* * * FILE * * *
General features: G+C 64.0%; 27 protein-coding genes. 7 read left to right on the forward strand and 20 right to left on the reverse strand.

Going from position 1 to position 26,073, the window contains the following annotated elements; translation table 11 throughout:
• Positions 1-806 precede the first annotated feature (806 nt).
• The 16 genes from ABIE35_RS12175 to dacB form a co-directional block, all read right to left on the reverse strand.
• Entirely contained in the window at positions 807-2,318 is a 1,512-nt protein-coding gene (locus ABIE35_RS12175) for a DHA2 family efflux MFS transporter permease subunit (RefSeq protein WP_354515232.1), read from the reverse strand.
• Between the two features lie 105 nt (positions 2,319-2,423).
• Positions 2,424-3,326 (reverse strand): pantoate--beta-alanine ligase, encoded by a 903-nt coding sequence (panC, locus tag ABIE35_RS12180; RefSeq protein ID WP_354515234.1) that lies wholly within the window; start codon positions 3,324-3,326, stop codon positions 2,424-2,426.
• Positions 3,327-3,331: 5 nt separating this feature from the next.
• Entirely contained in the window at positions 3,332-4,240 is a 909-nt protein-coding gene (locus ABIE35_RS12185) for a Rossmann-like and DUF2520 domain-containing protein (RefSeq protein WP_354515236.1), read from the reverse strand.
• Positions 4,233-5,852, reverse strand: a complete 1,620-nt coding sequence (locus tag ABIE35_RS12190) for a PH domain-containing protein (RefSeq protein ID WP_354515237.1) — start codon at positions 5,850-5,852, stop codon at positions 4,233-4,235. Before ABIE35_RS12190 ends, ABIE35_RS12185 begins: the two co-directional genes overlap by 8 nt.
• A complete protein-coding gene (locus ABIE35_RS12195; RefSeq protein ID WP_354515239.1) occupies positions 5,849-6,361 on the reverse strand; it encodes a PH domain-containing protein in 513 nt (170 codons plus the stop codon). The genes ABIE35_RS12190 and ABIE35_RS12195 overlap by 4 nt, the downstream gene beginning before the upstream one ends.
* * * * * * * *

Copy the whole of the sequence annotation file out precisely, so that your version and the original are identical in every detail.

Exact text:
General features: G+C 64.0%; 27 protein-coding genes. 7 read left to right on the forward strand and 20 right to left on the reverse strand.

Going from position 1 to position 26,073, the window contains the following annotated elements; translation table 11 throughout:
• Positions 1-806 precede the first annotated feature (806 nt).
• The 16 genes from ABIE35_RS12175 to dacB form a co-directional block, all read right to left on the reverse strand.
• Entirely contained in the window at positions 807-2,318 is a 1,512-nt protein-coding gene (locus ABIE35_RS12175) for a DHA2 family efflux MFS transporter permease subunit (RefSeq protein WP_354515232.1), read from the reverse strand.
• Between the two features lie 105 nt (positions 2,319-2,423).
• Positions 2,424-3,326 (reverse strand): pantoate--beta-alanine ligase, encoded by a 903-nt coding sequence (panC, locus tag ABIE35_RS12180; RefSeq protein ID WP_354515234.1) that lies wholly within the window; start codon positions 3,324-3,326, stop codon positions 2,424-2,426.
• Positions 3,327-3,331: 5 nt separating this feature from the next.
• Entirely contained in the window at positions 3,332-4,240 is a 909-nt protein-coding gene (locus ABIE35_RS12185) for a Rossmann-like and DUF2520 domain-containing protein (RefSeq protein WP_354515236.1), read from the reverse strand.
• Positions 4,233-5,852, reverse strand: a complete 1,620-nt coding sequence (locus tag ABIE35_RS12190) for a PH domain-containing protein (RefSeq protein ID WP_354515237.1) — start codon at positions 5,850-5,852, stop codon at positions 4,233-4,235. Before ABIE35_RS12190 ends, ABIE35_RS12185 begins: the two co-directional genes overlap by 8 nt.
• A complete protein-coding gene (locus ABIE35_RS12195; RefSeq protein ID WP_354515239.1) occupies positions 5,849-6,361 on the reverse strand; it encodes a PH domain-containing protein in 513 nt (170 codons plus the stop codon). The genes ABIE35_RS12190 and ABIE35_RS12195 overlap by 4 nt, the downstream gene beginning before the upstream one ends.